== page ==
His & Her Châteaux: Chambord & Chenonceau
by Marla Norman, TCO Publisher
Like most visitors, we’re speechless when we first catch a glimpse of Château de Chambord. The 356 turrets, chimneys, spires and towers are spectacular, but whimsically bizarre. The interior is equally extravagant: 426 rooms, 77 staircases and 282 gigantic fireplaces. What could the original builder, King Francis I, have been thinking?
Yet another impressive statistic, the estate — which was primarily used for hunting — sits on a 13,000-acre forest. That Chambord is the largest château in the Loire Valley is no surprise.
What’s unclear, is the identity of the architect for Chambord. Francis I was a great admirer of Leonardo da Vinci, and a number of historians theorize that da Vinci was a kind of father figure to the young king. Whatever the relationship, Leonardo da Vinci came to France with Francis in 1515 and lived in Clos Lucé near Francis’ Château d’Amboise. An underground tunnel connected the two residences, and Francis visited da Vinci regularly.
When Leonardo died in 1519, some of his most prized paintings were with him at Clos Lucé, including the Mona Lisa. Francis, who was 25 at the time, bought the paintings from da Vinci’s student-assistant who had inherited his master’s work. That same year, the king began construction on Chambord.
Some historians believe that the multiple spires and turrets are an accolade to da Vinci and represent a futuristic city that Francis and da Vinci were designing together. The castle’s center piece is definitely a da Vinci design — an enormous double-spiral staircase that connects the château’s three floors.
Francis spent 12 years building Chambord with some 1,800 laborers, masons and artisans. But he would ultimately spend only 72 days at the estate and never saw his project completed. Francis’ son, Henry II, and Louis XIV oversaw construction at various times. In fact, Chambord was Louis XIV’s last residence before he began building his incomparable palace at Versailles.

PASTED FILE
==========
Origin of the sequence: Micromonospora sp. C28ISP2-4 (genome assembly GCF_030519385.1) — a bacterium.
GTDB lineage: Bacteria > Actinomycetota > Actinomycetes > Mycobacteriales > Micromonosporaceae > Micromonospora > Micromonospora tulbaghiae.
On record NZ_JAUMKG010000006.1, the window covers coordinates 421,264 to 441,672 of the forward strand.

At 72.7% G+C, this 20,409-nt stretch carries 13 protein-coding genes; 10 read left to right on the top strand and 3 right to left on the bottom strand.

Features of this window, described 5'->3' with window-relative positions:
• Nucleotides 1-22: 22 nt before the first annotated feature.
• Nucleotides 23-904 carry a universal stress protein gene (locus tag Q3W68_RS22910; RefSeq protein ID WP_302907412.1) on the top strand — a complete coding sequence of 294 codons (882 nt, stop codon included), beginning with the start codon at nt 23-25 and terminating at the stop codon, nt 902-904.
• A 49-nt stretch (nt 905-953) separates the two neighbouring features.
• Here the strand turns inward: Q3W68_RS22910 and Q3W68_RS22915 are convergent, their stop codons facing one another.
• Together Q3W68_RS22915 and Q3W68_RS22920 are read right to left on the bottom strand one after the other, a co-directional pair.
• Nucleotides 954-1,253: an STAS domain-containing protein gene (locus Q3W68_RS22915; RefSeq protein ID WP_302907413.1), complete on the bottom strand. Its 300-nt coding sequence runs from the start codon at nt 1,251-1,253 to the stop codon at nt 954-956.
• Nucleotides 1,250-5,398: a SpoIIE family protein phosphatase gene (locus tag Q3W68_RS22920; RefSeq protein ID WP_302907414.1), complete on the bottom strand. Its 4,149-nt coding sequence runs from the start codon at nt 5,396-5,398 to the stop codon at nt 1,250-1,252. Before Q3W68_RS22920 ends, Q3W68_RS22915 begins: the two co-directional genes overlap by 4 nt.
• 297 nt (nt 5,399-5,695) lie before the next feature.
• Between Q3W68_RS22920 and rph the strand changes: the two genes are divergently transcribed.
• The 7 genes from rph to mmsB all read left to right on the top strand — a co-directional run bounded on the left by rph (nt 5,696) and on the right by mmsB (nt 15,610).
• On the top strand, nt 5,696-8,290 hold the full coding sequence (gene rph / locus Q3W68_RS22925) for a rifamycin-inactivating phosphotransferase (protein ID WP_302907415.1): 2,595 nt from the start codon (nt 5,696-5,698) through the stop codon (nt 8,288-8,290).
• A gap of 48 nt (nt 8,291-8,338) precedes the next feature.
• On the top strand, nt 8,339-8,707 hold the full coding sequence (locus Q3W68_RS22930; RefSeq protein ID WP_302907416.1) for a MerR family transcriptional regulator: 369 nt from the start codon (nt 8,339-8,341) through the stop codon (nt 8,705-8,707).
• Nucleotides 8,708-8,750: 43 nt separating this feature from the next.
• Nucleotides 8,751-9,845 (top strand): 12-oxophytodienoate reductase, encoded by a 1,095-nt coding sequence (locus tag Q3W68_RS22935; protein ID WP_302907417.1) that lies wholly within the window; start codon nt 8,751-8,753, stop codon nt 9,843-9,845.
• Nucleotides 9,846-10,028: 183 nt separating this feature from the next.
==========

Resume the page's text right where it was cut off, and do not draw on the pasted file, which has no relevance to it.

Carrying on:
During the summer, the château is illuminated at night and special events are held. Tours of the park are also available via SUVs, bikes or on horseback. See the Château de Chambord site for more information.
LES DAMES DE CHENONCEAU
Near Chambord is another much-visited Loire château — Chenonceau. Owned by a succession of women, Château de Chenonceau is stately and refined, replete with intricate, romantic details. It stands in sharp contrast to the massive, fantastical Chambord. Interestingly, however, Francis I also played a significant role in the history of Chenonceau, when he seized the property for unpaid debts to the Crown. After Francis’ death in 1547, his son Henry II gave the château to his mistress, Diane de Poitiers.
Diane adored Chenonceau and added significantly to the property by commissioning a five-arch bridge to span the River Cher, creating a grand entryway to the castle. She also designed elaborate gardens and orchards.
An intellectual, shrewd financial manager, as well as a great beauty, Diane was much more than a mistress to Henry II. She wrote many of the king’s proclamations and even signed them jointly with him. Her power was the envy of the court.
Henry’s Queen, Catherine de’ Medici, was understandably jealous. When Henry II died, Catherine forced Diane to give up her beloved Chenonceau and then moved in herself. Perhaps in an effort to exceed her beautiful rival, the widowed Catherine continued to add to the estate. Most audacious was her transformation of Diane’s bridge into a two-story promenade resembling the Ponte Vecchio Bridge — a tribute to Catherine’s Medici family and the city of Florence.
Château de Chenonceau also became the site for Catherine’s extravagant parties. In 1560, she launched the first ever fireworks display in France. And the château was also the stage for the wedding of Catherine’s son, Francis II to Mary Queen of Scots.
After Catherine’s death, Chenonceau was neglected, then completely abandoned for over 100 years. Finally, Claude and Louise-Marie Dupin bought the estate in 1733. Madame Dupin was the daughter of a rich financier and used her money to restore the castle. She surrounded herself with the Enlightenment philosophers of the day, including Voltaire, Charles Montesquieu and Jean Jacques Rousseau.
Madame Dupin was also extraordinarily generous and much loved by the local villagers, who protected her during the Revolution. Many estates, Chambord included, were looted and badly damaged during this period. Chenonceau was spared any destruction. Priceless paintings by Tintoretto, Rubens, Van Dyck and Correggio can still be viewed today.
Visit the charming Madame Dupin and the other residents of Chenonceau at the Château’s Wax Museum. See the Chenonceau site for information about special events and activities.